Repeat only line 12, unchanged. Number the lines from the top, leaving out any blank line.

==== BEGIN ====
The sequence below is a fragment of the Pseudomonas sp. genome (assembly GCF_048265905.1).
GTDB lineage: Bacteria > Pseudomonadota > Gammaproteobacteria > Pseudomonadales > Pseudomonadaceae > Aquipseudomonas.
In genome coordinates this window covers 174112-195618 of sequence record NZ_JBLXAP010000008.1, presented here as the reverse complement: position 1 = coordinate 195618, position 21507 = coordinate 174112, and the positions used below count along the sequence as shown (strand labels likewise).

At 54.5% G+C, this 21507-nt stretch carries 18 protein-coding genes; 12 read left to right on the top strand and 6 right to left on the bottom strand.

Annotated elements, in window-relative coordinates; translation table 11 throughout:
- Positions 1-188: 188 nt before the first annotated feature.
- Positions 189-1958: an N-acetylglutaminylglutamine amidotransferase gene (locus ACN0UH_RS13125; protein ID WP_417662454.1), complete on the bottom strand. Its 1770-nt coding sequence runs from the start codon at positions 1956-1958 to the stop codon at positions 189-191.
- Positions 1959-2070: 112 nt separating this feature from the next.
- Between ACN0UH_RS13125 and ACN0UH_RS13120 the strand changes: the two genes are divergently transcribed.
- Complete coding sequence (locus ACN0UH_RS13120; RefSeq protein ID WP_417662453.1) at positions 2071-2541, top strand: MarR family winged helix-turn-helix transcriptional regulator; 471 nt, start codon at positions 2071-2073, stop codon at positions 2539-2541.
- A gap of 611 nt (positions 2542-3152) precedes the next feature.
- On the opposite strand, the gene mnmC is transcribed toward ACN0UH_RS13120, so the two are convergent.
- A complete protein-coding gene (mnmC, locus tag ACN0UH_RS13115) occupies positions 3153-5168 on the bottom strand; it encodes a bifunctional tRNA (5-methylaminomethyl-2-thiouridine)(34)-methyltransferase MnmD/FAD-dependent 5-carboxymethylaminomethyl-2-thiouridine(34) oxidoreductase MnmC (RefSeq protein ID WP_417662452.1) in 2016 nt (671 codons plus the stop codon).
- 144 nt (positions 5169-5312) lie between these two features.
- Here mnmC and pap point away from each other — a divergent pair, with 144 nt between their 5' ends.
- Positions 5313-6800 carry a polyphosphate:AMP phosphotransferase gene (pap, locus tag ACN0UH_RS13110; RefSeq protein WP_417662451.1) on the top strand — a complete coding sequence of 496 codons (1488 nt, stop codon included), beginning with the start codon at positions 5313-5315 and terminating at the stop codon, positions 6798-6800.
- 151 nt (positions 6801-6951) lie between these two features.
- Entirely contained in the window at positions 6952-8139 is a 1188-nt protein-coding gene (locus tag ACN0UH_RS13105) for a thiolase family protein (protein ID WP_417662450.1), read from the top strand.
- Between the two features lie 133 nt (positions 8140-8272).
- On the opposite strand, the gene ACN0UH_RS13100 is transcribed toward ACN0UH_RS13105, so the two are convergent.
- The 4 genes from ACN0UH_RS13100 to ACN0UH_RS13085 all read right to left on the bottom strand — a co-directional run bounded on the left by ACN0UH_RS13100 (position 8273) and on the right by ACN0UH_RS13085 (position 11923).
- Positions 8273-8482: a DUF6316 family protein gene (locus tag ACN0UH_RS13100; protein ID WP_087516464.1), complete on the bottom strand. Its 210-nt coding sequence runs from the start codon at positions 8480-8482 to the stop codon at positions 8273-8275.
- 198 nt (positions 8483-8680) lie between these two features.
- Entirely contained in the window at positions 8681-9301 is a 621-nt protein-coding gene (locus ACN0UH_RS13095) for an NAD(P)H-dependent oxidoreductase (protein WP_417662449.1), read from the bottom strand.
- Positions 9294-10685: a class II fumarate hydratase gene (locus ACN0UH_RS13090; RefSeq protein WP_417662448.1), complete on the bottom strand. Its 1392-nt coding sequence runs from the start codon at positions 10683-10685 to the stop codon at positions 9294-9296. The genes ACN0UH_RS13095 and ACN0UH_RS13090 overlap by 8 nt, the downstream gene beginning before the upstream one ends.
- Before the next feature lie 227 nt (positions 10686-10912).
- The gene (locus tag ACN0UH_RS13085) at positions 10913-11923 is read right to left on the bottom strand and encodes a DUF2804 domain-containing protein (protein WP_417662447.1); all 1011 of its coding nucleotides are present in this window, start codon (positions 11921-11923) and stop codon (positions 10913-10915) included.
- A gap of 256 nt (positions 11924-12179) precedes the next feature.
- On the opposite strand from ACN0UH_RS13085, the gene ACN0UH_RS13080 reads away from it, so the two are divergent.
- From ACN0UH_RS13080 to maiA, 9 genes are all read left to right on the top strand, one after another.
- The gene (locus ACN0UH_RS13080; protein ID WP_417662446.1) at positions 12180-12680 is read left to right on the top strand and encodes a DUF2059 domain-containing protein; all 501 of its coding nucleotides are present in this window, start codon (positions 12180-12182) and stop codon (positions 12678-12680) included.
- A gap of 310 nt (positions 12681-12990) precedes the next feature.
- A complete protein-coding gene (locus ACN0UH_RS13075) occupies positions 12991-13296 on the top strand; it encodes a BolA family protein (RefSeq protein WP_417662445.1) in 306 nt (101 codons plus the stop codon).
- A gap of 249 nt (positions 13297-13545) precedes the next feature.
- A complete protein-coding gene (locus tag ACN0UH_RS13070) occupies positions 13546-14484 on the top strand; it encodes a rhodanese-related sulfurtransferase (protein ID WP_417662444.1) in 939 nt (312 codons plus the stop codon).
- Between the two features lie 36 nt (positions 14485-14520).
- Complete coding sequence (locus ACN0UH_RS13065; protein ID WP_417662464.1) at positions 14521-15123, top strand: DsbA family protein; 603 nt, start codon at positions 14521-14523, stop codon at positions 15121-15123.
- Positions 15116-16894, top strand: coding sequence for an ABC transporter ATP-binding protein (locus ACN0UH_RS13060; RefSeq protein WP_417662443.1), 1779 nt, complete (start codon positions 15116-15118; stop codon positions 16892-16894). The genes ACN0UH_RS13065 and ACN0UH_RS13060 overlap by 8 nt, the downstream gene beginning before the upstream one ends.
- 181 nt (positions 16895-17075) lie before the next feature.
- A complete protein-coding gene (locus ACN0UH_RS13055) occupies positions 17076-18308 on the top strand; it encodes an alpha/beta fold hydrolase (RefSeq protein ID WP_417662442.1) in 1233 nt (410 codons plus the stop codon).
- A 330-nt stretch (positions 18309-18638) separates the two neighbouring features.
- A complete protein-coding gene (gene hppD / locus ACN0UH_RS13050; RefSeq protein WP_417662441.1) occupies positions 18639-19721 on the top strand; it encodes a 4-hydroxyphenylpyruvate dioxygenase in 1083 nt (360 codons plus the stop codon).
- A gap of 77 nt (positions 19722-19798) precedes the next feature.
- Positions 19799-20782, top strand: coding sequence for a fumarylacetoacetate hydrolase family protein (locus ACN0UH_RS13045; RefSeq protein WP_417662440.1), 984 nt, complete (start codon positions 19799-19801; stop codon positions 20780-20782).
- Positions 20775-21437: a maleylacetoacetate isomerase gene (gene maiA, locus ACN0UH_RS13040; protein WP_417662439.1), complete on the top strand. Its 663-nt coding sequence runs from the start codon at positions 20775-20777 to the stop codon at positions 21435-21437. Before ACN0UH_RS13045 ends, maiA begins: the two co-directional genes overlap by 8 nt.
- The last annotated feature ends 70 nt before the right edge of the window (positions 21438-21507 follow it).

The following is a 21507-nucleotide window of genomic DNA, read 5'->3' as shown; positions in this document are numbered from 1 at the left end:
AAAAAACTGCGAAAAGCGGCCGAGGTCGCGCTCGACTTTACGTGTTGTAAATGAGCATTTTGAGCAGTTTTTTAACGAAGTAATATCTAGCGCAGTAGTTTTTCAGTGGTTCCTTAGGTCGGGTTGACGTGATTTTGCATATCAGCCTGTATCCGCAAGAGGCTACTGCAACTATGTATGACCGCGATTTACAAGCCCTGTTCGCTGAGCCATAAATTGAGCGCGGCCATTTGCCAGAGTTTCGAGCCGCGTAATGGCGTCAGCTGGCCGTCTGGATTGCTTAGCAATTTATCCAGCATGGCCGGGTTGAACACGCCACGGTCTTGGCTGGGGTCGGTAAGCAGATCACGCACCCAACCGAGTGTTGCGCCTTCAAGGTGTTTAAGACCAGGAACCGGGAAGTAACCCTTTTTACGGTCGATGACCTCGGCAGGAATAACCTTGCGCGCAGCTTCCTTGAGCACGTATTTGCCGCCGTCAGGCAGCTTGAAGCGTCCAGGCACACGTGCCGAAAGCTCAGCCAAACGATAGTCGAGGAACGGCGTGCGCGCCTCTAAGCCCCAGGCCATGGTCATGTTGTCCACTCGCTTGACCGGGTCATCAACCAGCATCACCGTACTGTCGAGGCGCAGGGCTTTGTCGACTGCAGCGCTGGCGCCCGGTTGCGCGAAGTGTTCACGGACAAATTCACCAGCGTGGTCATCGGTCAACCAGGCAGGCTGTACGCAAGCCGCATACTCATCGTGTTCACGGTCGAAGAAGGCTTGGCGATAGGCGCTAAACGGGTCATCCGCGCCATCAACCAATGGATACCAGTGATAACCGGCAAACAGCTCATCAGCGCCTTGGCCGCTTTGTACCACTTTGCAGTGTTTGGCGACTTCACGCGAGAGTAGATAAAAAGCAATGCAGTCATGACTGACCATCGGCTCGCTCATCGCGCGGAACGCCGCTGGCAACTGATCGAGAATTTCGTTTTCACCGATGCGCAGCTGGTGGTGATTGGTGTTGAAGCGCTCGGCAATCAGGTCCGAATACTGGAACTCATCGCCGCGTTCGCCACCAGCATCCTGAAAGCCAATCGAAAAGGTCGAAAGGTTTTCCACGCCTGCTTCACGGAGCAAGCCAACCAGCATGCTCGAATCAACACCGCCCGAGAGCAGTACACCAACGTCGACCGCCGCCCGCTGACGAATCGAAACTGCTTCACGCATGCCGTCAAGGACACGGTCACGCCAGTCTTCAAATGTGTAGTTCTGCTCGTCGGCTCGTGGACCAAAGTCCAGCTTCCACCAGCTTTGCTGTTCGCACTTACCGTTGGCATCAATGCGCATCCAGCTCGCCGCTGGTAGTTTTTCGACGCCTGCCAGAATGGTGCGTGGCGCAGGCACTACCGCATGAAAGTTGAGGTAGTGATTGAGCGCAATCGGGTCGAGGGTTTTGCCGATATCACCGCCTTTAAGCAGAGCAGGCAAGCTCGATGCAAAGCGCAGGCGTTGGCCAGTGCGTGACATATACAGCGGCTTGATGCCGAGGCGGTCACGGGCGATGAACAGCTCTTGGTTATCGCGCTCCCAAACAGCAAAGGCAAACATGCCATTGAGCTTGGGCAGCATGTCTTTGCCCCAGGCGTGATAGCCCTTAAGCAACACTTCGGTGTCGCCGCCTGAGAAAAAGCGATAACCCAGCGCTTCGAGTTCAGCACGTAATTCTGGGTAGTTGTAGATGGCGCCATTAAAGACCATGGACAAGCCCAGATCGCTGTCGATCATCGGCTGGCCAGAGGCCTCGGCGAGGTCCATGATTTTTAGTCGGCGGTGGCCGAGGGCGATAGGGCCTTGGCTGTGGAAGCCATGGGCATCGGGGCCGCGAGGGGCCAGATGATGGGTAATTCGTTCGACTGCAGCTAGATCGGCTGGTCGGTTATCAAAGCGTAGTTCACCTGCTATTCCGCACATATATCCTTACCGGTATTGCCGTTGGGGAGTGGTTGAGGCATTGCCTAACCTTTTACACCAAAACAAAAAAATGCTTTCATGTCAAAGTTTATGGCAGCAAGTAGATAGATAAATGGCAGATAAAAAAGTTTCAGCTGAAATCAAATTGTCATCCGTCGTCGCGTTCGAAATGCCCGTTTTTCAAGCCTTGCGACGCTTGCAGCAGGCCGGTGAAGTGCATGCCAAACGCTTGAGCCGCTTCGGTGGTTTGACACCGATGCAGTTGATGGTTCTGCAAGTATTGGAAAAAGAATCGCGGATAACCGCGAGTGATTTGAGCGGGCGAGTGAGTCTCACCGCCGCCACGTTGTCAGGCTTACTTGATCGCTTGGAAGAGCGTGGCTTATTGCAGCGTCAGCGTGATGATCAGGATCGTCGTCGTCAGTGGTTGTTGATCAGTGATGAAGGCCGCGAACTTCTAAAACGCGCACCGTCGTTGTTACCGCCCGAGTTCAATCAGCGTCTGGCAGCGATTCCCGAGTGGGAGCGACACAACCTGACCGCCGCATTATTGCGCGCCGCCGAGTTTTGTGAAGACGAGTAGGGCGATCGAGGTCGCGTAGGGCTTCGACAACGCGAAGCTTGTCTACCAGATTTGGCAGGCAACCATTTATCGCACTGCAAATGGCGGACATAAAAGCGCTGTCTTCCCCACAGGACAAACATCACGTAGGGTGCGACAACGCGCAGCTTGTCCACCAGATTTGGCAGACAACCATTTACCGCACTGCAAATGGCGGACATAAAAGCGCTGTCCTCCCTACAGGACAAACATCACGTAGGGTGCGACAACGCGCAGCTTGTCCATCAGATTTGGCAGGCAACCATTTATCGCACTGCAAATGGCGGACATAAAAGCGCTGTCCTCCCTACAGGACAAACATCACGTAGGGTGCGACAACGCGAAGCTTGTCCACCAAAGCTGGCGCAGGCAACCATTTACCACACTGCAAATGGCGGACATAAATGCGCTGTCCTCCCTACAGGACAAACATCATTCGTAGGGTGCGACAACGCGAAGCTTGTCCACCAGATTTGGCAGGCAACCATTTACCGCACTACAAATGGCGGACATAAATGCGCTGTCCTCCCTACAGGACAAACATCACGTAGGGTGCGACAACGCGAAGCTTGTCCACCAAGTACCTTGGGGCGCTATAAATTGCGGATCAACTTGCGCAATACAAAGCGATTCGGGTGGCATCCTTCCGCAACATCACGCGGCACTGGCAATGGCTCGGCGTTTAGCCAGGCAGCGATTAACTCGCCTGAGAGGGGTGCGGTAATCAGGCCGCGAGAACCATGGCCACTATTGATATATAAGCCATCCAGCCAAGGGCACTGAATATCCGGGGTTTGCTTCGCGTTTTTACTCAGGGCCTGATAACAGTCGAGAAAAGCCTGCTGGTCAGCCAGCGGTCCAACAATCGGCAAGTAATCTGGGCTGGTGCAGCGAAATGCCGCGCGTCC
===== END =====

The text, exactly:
- On the opposite strand, the gene mnmC is transcribed toward ACN0UH_RS13120, so the two are convergent.